Post a comment in this post using your first name and first letter of your last name. (Eg. Bart B, Mike F, etc)
State the fight you watched at the begining of the comment. (Eg. “Jim Miller vs Melvin Guillard)
Following the title, in about 200 words summarize the fight briefly and attempt to analyze the keys to victory for the winner. If one fighter was faster, stronger, a better striker … or even just lucky, explain how things played out. Think about how fighting style, aggression and technique may have affected the winner’s victory. Use all the knowledge at your disposal to craft your insights – don’t worry about being perfect or knowing it all, just do your best.
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Here’s UFC champion Frankie Edgar teaching a basic combo, using the standard Jab-Cross to set up a clinch where knees to the face and body will be delivered. Notice how crisp his defense is even while throwing strikes and how he circles while disengaging. We worked a slightly different version of this in class, and its nice to see how its done by an elite striker.
(Above, a clash of style and stance: Lyoto Machida’s karate and Shogun Rua’s Muay Thai)
Your fighting stance governs a great deal about how you fight. All of your attacks will be influenced by it; your defensive structure is set by it. While there are many variations, there is a general sense of what is most useful and a majority of successful fighters only differ only 10-20% from it. Think of it like a steak. Some people like medium-rare, others well-done. If you were cooking for a large group (of carnivores, of course) and couldn’t individually serve them, you’d probably pick medium to medium well to best satisfy all. Serving rare steak or going with uncooked steak tar-tar would probably end poorly.
Below, a great, middle of the road stance (from local MMA instructor Brian Yamasaki) vs extremely low and impractical Shaolin kungfu stance.
I’ll call this middle of the road stance “the standard narrative”. Remember, no one particular technique or stance is the 100% correct thing to do in all situations. Fighting is fluid and dynamic, but this standard narrative does a good job keeping in pace with all the places a fight can go.
Guarding the upper body
The main two concerns here are reducing damage to your vitals and allowing quick and powerful strikes. We’ll mainly focus on the defensive aspect, but the guard described here doesn’t really sacrifice much in terms of firepower for the benefit of great defense – one reason it so popular in MMA.
With protection in mind, your hands should to be held above your collar-bone, your knuckles above your chin, protecting your face. Depending on your style, you can keep your knuckles at your temples (better defense), like you are answering the phone or even lowering them to the chin-level (better offense, riskier) to increase your speed of punching and relaxed shoulders.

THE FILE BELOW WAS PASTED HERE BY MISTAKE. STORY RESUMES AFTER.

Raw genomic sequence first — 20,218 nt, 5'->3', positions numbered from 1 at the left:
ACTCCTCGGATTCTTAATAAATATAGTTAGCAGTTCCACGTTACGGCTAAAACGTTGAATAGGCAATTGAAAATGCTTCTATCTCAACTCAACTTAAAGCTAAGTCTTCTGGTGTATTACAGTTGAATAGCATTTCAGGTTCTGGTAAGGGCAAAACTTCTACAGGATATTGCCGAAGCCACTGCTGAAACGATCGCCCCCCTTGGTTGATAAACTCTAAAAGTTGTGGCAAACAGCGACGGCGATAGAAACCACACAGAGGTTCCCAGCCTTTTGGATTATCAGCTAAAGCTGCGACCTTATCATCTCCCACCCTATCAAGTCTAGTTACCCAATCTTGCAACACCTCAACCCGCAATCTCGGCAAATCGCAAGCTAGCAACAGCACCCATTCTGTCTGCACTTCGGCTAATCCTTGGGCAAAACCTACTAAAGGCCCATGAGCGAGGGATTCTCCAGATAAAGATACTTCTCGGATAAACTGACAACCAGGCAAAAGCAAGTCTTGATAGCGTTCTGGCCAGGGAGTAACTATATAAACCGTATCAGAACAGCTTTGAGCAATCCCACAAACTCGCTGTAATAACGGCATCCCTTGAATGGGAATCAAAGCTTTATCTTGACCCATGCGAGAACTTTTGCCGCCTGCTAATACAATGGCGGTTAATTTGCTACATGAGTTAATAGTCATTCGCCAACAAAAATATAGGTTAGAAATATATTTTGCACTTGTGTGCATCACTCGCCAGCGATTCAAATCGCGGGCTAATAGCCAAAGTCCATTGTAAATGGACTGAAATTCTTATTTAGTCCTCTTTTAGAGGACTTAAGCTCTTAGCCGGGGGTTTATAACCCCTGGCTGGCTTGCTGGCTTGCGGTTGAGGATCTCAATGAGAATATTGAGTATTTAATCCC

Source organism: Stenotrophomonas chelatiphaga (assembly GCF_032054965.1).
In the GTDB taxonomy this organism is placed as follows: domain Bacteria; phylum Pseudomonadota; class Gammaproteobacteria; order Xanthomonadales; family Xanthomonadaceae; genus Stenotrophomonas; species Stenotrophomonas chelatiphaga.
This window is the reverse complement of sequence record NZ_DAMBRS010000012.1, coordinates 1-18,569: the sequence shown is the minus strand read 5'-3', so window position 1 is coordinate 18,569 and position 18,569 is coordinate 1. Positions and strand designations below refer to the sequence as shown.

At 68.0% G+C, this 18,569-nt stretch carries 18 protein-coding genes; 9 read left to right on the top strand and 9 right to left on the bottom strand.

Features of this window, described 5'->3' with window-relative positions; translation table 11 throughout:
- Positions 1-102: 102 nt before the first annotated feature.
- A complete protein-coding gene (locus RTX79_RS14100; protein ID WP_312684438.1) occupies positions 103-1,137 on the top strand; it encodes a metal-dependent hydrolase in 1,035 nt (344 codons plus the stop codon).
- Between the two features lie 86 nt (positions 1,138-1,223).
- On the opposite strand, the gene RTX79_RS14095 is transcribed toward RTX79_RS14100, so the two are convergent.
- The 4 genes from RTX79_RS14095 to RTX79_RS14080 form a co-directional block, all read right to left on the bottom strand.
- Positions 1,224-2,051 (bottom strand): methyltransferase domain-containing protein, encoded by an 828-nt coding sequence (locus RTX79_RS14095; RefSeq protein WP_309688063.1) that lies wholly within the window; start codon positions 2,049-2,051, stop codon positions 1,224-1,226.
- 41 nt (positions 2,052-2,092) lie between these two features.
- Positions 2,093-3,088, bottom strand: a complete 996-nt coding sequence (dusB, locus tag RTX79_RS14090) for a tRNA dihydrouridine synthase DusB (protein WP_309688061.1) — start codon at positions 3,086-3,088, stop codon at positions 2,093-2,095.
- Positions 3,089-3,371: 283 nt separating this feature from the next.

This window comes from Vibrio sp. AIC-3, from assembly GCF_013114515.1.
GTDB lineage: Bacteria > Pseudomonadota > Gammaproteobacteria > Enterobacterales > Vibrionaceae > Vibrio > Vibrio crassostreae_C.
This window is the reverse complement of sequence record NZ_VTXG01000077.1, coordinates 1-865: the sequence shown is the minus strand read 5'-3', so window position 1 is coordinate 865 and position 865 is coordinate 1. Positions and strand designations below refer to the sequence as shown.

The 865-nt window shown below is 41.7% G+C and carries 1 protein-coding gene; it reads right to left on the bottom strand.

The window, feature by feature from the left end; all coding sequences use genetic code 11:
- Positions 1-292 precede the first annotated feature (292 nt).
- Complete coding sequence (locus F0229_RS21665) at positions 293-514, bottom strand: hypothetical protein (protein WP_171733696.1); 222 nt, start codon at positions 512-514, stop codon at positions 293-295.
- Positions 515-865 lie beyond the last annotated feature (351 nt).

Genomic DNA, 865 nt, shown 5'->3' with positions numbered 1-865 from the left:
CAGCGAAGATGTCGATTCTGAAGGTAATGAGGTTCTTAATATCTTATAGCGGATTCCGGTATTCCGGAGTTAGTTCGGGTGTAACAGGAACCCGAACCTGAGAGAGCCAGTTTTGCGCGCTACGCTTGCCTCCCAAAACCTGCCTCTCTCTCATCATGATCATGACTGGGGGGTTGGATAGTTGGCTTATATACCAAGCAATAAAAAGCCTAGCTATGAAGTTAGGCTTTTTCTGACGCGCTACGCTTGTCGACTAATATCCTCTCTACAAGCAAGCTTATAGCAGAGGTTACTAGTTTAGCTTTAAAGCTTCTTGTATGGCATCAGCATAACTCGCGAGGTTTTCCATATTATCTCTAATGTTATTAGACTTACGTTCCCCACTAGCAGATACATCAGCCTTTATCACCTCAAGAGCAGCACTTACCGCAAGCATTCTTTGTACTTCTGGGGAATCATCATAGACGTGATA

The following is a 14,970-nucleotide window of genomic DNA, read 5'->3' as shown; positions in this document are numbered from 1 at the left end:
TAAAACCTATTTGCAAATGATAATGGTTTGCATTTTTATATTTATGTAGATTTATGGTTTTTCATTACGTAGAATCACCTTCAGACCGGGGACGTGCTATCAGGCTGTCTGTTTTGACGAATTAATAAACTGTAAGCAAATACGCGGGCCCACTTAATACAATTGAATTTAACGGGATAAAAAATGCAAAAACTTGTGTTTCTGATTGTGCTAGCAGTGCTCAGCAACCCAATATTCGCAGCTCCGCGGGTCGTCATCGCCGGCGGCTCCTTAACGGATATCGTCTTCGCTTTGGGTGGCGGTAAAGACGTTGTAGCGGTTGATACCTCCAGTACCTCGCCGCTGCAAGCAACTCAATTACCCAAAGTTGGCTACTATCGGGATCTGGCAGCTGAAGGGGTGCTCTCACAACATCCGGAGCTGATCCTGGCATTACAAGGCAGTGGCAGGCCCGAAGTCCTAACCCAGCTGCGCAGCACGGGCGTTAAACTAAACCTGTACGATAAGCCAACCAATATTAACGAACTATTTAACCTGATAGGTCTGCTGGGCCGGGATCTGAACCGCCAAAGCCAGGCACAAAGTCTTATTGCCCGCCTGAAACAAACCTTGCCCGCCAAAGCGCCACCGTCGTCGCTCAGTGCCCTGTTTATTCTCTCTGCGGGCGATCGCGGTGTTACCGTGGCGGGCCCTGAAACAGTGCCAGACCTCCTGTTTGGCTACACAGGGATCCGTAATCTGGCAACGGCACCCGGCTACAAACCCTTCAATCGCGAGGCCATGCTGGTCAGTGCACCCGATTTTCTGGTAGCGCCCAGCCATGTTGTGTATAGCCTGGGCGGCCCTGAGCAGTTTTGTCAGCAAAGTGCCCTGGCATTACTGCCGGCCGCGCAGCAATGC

Below, upper body high guards.
Here are some suitable relaxed lower guards with the arms.
In almost every case, you’ll want your elbows (chicken wings) to be down and in towards your body protecting your midsection. In the pictures above, many of the fighters are midway into a punch so their lead-hand elbow has drifted away from the standard position.
Especially for beginners, it is vital to keep the hands up and elbows tucked in even while punching, as it can save you from taking damage. Below right, Cain Velasquez’s high guard with the rear hand blocks his opponents punch while his punch lands flush.
Your chin should be tucked in towards your chest, “hiding” it and rooting your head to your torso.
When you are out of range of your opponent’s punches, your hands can drop slightly, but the standard narrative warns against it. This conserves some energy and allows for loose and fast punches as well as increasing takedown defense, but making your head more vulnerable to attack.
One other thing to consider – the tilt of your upper body. Generally, you want your spine pointing straight up (chin tucked in) and only lean 5-15 degrees off vertical. When a fighter is bending at the hips past about 15 degrees, they are typically looking to wrestle (or defend it). Below left, Jose Aldo is tilting forward to be aggressive via strikes while Gray Maynard is tilting slightly away in defense.
Here, Tito Ortiz is looking to wrestle, his torso bent at about 30 degrees of vertical.
When you are good enough, you can break any of these “rules” when the occasion calls for it. Below, Anderson Silva dropping his hands to Forest Griffin, then knocking him out. Lets be clear on this one. Silva uses superior knowledge of range to keep his opponents from hitting him, obviating the need to block. As one of the best fighters of all time, he is allowed to do what he pleases. However, he does teach the standard narrative in his excellent DVD, Striking Combos for MMA. He’s also got a book that goes over the basic stance – if you need a hard copy.
These are just a few of the major considerations – let me know what other things you think are important in comment section.